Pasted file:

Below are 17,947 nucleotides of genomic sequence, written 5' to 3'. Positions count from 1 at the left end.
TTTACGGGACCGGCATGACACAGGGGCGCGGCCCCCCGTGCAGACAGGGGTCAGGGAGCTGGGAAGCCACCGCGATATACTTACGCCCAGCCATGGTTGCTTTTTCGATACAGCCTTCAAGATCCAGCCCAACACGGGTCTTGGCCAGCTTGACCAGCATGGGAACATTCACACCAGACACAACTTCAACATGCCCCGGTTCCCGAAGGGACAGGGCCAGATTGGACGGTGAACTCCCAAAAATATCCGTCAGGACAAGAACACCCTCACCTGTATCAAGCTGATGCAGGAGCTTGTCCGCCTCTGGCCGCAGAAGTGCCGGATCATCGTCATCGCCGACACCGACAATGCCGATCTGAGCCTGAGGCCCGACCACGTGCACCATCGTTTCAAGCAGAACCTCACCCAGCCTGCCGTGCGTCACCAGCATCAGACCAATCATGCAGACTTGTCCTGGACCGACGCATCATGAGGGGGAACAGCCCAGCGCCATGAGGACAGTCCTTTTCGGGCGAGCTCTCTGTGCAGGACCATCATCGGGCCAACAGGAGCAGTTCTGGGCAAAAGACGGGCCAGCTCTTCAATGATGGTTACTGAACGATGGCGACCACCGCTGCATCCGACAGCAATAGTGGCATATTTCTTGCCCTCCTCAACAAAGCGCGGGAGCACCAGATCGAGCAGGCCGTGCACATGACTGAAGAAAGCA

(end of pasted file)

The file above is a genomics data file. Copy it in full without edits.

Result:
Below are 17,947 nucleotides of genomic sequence, written 5' to 3'. Positions count from 1 at the left end.
TTTACGGGACCGGCATGACACAGGGGCGCGGCCCCCCGTGCAGACAGGGGTCAGGGAGCTGGGAAGCCACCGCGATATACTTACGCCCAGCCATGGTTGCTTTTTCGATACAGCCTTCAAGATCCAGCCCAACACGGGTCTTGGCCAGCTTGACCAGCATGGGAACATTCACACCAGACACAACTTCAACATGCCCCGGTTCCCGAAGGGACAGGGCCAGATTGGACGGTGAACTCCCAAAAATATCCGTCAGGACAAGAACACCCTCACCTGTATCAAGCTGATGCAGGAGCTTGTCCGCCTCTGGCCGCAGAAGTGCCGGATCATCGTCATCGCCGACACCGACAATGCCGATCTGAGCCTGAGGCCCGACCACGTGCACCATCGTTTCAAGCAGAACCTCACCCAGCCTGCCGTGCGTCACCAGCATCAGACCAATCATGCAGACTTGTCCTGGACCGACGCATCATGAGGGGGAACAGCCCAGCGCCATGAGGACAGTCCTTTTCGGGCGAGCTCTCTGTGCAGGACCATCATCGGGCCAACAGGAGCAGTTCTGGGCAAAAGACGGGCCAGCTCTTCAATGATGGTTACTGAACGATGGCGACCACCGCTGCATCCGACAGCAATAGTGGCATATTTCTTGCCCTCCTCAACAAAGCGCGGGAGCACCAGATCGAGCAGGCCGTGCACATGACTGAAGAAAGCA